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Scot’s Key alcohol policy changed

Student lounges and hallways have been designated “dry” areas for the rest of the semester

Emily Bartelheim & Ramsey Kincannon

News Editors

As of Jan. 27, the Scot’s Key has been edited and presented to the College community in order to coincide with the opening of the fall term, when every first-year reads and signs it.

This year, the Scot’s Key was delayed, leaving many rules and decisions in limbo until this year’s version was presented to the campus. The updated version includes a number of changes, ranging from “Academic Information, Campus Facilities and Services, Life at the College [policies and procedures] and Codes of Community and Individual Responsibility.” According to Carolyn Buxton, senior associate dean of students, “the most noted changes made in this year’s Scot’s Key are the changes made to the Code of Social Responsibility.”

In the past, the Scot’s Key required students to vote on whether a lounge was wet or dry. After the new revision to the document, all lounges will be delegated as wet or dry by administration. Lounges and hallways across the entire campus are to remain dry for the remainder of the 2012 academic year. This change in the Code of Social Responsible, Section IV., Drugs, A. Alcohol, was “a direct response by Campus Council to student request to assume greater responsibility in the residence halls for social activities which may involve alcohol,” Buxton said.

Christie Kracker, associate dean of students, explained the instigation of the changes: “Last spring [2011] there was a subcommittee of Campus Council who worked with several students and faculty/staff members as well as myself on reviewing the policy. The students discussed the idea of designating various lounges as either study or recreational.”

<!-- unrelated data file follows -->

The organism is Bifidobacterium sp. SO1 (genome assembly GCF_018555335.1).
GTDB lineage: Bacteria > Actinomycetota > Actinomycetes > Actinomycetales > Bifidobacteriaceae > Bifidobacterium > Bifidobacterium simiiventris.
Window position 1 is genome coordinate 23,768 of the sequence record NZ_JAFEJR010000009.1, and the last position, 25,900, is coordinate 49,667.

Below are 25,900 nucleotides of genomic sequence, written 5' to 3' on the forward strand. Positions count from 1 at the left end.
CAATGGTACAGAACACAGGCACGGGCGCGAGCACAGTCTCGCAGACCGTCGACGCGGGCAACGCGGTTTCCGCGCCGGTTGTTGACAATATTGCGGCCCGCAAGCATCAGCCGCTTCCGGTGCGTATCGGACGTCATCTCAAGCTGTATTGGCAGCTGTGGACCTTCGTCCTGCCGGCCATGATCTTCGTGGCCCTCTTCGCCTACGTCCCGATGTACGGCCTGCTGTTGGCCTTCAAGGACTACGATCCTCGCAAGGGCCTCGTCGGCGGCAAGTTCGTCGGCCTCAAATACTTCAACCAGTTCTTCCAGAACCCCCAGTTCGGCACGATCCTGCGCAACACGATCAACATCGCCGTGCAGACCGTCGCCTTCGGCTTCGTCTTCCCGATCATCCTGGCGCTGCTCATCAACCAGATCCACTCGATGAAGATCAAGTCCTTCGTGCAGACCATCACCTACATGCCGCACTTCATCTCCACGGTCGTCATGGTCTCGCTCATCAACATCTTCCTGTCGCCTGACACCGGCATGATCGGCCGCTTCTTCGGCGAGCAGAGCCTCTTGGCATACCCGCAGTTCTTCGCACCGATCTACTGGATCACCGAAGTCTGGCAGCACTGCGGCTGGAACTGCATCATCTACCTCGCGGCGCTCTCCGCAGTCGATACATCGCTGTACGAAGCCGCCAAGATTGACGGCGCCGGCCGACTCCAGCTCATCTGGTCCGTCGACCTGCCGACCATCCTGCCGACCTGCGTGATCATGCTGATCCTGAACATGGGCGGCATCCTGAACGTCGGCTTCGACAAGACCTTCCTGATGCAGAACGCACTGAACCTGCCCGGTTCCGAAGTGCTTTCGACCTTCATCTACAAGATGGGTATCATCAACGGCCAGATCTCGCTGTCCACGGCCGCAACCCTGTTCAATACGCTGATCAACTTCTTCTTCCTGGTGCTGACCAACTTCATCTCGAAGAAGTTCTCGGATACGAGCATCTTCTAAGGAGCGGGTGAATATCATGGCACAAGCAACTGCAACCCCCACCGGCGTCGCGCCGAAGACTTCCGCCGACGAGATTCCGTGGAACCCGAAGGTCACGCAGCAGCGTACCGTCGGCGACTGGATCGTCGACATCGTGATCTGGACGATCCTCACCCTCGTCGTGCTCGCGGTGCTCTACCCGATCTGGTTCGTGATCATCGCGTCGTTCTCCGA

After this spring semester, administration will designate which lounges will be wet and which will be dry. “The subcommittee … [identified] that these locations may change from year to year given the building’s status. For example, First Year Center versus all-Senior environment,” Kracker said.

Many have agreed with the administration’s decision to designate the lounges as recreational or study-oriented.  Megan Piemonte ’13 thinks “it’s better to designate them as wet or dry.  When you give students the opportunity to vote, they end up not showing up or getting angry at their peers.” Colleen Bartman ’12 said “people can choose their dorms around [the volume and rowdiness of a hall],” and that labeling these lounges can help with that.

During a hall meeting in Stevenson, RAs Kristen Schwartz ’12 and Kemar Reid ’12 answered students’ oppositions to the change: “We were told that up until this point the residents have already become accustomed to these spaces being dry, so the staff didn’t think it would be fair to change it at this point in the semester.”

Matt Porter ’12, when informed of this policy change, said “I didn’t know any of the lounges were dry, to be honest. If you’re going to keep a policy consistent, you have to tell me there’s a policy.”

Other upperclassmen have objected to the school’s commitment to keeping the dorms dry, even though they agree with the new changes to the Scot’s Key.  Claire Stragand ’13 stated that “I think [the old voting policy] should be changed and there should be designated wet lounges depending on class year.  Next year, I think it’s a good policy, but they should be [enacting it] now. It’s a matter of people getting written up or not.”

“It is important to remind students that … [they] should know if they are interested in a particular issue they should attend Campus Council meetings and voice their concerns,” Buxton said. “Campus Council is the body which governs most non-academic policies and practices.” As in the past, students of 21 years and older may still consume alcohol in their dormitory rooms. Their doors may be open, but no open containers are allowed in the hallways.



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